Methylcobalamin (vitamin B12)
Generic Name: methylcobalamin (vitamin B12) (METH il koe BAL a min)
Brand Name: Methyl B-12, Vitamin B12 Methylcobalamin
What is methylcobalamin?
Methylcobalamin is a form of vitamin B12. Vitamin B12 is important for the brain and nerves, and for the production of red blood cells.
Methylcobalamin is used to treat vitamin B12 deficiency. methylcobalamin is sometimes used in people with pernicious anemia, diabetes, and other conditions.
Methylcobalamin may also be used for purposes not listed in this medication guide.
Follow all directions on your medicine label and package. Tell each of your healthcare providers about all your medical conditions, allergies, and all medicines you use.
Before taking this medicine
You should not use methylcobalamin if you are allergic to vitamin B12 or cobalt.
Tell your doctor if you have ever had:
Leber's disease or other form of optic nerve damage;
an iron or folic acid deficiency; or
low levels of potassium in your blood.
Tell your doctor if you are pregnant or breast-feeding.
Do not give methylcobalamin to a child without medical advice.
How should I take methylcobalamin?
Use exactly as directed on the label, or as prescribed by your doctor.
You may also consult the Office of Dietary Supplements of the National Institutes of Health, or the U.S. Department of Agriculture (USDA) Dietary Reference Intakes (formerly "Recommended Daily Allowances") listings for more information.
Your dose needs may change if you become pregnant, if you breast-feed, or if you eat a vegetarian diet. Tell your doctor about any changes in your diet or medical condition.
Do not swallow a lozenge or sublingual tablet whole. Allow it to dissolve in your mouth without chewing. The sublingual tablet should be placed under your tongue.
Store at room temperature away from moisture and heat.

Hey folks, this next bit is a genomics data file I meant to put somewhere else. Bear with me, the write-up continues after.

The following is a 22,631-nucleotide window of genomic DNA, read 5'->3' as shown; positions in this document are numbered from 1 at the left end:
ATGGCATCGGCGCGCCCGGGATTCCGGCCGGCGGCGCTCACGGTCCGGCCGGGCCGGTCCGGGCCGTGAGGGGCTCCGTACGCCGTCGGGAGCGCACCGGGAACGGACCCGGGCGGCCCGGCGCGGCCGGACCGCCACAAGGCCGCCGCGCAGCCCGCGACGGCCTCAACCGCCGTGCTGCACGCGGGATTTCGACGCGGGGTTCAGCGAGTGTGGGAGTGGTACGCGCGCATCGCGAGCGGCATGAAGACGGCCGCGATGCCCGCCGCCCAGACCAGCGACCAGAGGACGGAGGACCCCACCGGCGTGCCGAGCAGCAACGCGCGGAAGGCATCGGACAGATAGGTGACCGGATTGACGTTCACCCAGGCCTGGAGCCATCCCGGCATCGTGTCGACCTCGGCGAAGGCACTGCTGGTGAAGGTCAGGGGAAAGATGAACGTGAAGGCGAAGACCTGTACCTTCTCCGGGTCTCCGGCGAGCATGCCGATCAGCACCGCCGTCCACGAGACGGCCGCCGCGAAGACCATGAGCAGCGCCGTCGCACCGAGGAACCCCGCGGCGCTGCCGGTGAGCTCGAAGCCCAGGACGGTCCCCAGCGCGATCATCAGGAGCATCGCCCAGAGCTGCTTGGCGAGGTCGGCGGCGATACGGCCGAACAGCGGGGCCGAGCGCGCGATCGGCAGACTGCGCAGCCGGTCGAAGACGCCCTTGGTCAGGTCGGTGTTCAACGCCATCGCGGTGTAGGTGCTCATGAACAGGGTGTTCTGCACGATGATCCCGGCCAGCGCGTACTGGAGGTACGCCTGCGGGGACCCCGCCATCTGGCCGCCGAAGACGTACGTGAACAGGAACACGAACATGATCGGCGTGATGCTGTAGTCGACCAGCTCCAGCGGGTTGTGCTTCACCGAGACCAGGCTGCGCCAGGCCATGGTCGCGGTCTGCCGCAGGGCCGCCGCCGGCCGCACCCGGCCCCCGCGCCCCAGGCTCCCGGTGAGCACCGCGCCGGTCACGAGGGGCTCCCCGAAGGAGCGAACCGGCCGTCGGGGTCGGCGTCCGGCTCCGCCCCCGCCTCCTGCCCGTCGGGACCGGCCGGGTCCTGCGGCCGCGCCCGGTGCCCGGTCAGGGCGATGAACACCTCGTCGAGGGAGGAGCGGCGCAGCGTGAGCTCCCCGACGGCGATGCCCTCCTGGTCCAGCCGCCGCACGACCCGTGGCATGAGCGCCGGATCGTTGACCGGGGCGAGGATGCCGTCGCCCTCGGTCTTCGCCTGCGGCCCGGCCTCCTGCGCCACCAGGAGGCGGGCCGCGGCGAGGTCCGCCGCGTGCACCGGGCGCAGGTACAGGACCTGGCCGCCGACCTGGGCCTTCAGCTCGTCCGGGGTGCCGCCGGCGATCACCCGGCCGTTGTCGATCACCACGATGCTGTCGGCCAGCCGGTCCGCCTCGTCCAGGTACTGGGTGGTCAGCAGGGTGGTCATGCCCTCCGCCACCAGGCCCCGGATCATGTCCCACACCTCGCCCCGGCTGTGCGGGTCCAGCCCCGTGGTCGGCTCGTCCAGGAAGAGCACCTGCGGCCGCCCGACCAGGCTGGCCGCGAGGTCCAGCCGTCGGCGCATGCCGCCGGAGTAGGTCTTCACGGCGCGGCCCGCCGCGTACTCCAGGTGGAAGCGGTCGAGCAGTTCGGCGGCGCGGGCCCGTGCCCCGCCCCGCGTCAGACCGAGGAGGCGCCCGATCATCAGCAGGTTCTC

What happens if I miss a dose?
Take the medicine as soon as you can, but skip the missed dose if it is almost time for your next dose. Do not take two doses at one time.
What happens if I overdose?
Seek emergency medical attention or call the Poison Help line at 1-800-222-1222.
What should I avoid while taking methylcobalamin?
Avoid drinking large amounts of alcohol. Heavy drinking can make it harder for your body to absorb methylcobalamin.
Methylcobalamin side effects
Get emergency medical help if you have signs of an allergic reaction: hives; difficult breathing; swelling of your face, lips, tongue, or throat.
Common side effects may include:
This is not a complete list of side effects and others may occur. Call your doctor for medical advice about side effects. You may report side effects to FDA at 1-800-FDA-1088.
What other drugs will affect methylcobalamin?
Tell your doctor about all your other medicines, especially:
oral diabetes medicine that contains metformin; or
medicines that reduce stomach acid, such as cimetidine, omeprazole, lansoprazole, Nexium, Prevacid, Prilosec, Zantac, and others.
This list is not complete. Other drugs may affect methylcobalamin, including prescription and over-the-counter medicines, vitamins, and herbal products. Not all possible drug interactions are listed here.
Remember, keep this and all other medicines out of the reach of children, never share your medicines with others, and use this medication only for the indication prescribed.
Always consult your healthcare provider to ensure the information displayed on this page applies to your personal circumstances.
Editorial References and Review
Medically reviewed by BestRx Medical Team Last updated on 1/1/2020.
Source: Drugs.com Methylcobalamin